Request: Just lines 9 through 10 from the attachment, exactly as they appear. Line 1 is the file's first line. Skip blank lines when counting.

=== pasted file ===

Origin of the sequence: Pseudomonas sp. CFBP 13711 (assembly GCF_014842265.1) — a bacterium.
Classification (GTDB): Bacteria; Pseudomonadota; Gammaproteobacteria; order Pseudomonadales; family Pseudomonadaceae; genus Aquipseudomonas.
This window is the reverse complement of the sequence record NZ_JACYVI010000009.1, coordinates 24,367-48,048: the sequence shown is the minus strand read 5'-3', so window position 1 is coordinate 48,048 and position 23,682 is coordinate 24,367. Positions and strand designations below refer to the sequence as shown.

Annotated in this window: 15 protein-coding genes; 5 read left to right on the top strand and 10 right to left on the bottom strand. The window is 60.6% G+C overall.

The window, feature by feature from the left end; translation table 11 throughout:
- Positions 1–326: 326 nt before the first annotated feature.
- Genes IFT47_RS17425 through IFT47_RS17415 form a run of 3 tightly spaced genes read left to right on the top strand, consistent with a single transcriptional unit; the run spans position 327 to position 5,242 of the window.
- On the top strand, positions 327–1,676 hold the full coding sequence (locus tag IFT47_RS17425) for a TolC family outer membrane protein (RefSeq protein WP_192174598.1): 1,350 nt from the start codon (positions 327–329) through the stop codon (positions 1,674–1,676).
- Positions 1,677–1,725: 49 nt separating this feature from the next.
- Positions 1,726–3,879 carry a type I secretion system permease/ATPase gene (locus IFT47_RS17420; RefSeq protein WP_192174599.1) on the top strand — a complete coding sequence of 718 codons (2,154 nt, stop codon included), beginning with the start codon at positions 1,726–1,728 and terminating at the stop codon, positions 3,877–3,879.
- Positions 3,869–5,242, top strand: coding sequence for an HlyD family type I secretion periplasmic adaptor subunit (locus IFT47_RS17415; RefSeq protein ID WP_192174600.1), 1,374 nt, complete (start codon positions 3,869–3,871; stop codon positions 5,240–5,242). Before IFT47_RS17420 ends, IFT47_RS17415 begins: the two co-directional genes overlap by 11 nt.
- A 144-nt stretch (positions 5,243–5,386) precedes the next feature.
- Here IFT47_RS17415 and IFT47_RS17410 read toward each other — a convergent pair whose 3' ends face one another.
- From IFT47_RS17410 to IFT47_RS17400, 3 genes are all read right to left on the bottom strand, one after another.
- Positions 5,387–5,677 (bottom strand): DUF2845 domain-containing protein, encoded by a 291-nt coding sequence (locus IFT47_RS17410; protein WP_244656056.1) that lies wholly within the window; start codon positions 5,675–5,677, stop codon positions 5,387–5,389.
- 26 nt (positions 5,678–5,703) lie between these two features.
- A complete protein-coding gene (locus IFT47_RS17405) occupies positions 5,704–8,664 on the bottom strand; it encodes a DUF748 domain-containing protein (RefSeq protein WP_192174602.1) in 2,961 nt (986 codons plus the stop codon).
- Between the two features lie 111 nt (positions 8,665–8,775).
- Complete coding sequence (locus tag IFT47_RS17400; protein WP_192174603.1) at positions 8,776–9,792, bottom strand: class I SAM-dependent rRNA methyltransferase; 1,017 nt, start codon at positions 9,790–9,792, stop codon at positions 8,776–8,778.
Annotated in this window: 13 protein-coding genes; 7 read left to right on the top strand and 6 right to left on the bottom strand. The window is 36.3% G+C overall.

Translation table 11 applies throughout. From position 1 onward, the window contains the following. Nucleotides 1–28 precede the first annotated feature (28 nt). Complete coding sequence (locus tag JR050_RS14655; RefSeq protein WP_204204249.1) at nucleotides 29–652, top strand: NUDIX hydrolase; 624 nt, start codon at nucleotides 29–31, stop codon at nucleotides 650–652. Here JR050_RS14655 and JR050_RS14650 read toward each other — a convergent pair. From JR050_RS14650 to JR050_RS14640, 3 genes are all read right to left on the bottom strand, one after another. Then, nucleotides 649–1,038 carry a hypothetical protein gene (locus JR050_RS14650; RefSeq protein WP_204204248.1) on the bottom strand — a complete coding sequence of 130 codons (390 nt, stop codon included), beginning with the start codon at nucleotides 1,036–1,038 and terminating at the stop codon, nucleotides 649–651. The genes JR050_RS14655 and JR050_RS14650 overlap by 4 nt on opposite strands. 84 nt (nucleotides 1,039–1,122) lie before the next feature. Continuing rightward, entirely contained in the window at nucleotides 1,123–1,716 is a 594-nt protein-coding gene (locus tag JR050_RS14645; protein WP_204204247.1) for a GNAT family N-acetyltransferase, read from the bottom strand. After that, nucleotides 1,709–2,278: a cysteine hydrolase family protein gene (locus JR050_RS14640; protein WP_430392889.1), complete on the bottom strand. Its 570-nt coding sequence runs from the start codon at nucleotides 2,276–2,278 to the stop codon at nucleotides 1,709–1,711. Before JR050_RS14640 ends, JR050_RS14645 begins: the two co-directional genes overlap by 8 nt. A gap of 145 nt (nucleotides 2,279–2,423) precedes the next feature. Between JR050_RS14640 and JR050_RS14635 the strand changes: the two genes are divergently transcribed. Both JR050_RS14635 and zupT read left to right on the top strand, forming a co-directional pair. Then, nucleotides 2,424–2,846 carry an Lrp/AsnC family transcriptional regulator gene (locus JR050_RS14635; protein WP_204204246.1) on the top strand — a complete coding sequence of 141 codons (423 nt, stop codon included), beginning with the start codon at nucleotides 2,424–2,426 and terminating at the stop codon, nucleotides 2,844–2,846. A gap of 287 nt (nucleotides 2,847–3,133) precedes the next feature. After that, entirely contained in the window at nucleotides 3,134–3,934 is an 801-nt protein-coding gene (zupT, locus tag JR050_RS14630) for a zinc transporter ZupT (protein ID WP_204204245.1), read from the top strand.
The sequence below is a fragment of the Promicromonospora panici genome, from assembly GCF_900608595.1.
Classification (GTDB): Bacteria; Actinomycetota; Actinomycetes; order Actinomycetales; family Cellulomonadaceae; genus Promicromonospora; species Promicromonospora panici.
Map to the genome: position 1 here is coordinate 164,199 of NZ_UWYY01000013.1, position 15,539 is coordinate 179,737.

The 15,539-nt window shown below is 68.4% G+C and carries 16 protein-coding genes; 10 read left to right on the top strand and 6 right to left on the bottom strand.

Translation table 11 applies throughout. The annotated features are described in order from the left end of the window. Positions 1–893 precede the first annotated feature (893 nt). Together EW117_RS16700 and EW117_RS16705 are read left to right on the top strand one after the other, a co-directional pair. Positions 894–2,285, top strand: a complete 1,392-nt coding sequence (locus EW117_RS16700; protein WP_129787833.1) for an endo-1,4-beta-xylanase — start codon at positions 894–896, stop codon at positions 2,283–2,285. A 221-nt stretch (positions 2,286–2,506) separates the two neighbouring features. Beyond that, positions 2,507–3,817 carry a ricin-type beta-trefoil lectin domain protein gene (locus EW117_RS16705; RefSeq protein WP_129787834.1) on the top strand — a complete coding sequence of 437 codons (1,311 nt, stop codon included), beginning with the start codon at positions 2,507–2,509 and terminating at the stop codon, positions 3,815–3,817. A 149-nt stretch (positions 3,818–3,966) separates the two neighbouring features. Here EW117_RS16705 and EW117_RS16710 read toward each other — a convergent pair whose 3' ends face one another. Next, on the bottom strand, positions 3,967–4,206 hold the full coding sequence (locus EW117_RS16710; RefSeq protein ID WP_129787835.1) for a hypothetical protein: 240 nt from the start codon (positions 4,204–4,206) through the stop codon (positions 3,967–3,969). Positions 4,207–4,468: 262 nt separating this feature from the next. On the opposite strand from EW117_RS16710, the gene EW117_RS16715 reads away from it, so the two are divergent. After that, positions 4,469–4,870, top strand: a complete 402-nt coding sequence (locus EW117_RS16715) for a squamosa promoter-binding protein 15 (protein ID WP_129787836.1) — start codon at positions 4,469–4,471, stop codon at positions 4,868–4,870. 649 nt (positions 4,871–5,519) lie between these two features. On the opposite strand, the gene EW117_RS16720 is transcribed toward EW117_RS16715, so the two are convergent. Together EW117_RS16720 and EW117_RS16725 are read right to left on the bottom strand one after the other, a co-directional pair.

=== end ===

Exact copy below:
- Positions 1,677–1,725: 49 nt separating this feature from the next.
- Positions 1,726–3,879 carry a type I secretion system permease/ATPase gene (locus IFT47_RS17420; RefSeq protein WP_192174599.1) on the top strand — a complete coding sequence of 718 codons (2,154 nt, stop codon included), beginning with the start codon at positions 1,726–1,728 and terminating at the stop codon, positions 3,877–3,879.